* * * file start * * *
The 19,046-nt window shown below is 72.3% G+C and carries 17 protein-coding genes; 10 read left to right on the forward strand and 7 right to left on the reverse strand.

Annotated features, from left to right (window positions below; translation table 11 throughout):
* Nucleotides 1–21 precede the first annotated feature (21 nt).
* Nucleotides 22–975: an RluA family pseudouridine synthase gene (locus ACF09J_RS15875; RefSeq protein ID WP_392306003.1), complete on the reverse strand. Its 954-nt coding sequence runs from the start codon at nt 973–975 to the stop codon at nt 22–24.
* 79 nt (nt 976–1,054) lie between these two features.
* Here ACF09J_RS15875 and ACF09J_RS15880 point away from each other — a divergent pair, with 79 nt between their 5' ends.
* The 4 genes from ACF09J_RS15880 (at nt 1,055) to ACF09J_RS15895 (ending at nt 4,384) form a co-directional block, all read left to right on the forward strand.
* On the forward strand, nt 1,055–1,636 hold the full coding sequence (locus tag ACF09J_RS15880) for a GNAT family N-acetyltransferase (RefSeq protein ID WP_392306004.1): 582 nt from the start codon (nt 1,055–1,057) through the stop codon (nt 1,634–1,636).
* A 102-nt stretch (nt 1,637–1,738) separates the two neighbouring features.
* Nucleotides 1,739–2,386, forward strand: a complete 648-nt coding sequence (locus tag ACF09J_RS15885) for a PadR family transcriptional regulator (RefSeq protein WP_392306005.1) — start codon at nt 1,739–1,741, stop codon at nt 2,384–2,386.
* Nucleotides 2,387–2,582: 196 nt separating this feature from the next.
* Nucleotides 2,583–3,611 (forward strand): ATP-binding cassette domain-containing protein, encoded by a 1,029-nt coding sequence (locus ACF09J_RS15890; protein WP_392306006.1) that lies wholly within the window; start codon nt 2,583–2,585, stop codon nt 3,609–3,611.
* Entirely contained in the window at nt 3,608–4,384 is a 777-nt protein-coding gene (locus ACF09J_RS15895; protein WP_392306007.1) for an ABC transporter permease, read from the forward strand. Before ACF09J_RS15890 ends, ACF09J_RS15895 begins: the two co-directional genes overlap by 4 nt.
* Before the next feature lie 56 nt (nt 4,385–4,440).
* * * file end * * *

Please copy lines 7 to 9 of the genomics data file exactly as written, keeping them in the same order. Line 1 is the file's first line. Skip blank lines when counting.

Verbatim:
* The 4 genes from ACF09J_RS15880 (at nt 1,055) to ACF09J_RS15895 (ending at nt 4,384) form a co-directional block, all read left to right on the forward strand.
* On the forward strand, nt 1,055–1,636 hold the full coding sequence (locus tag ACF09J_RS15880) for a GNAT family N-acetyltransferase (RefSeq protein ID WP_392306004.1): 582 nt from the start codon (nt 1,055–1,057) through the stop codon (nt 1,634–1,636).
* A 102-nt stretch (nt 1,637–1,738) separates the two neighbouring features.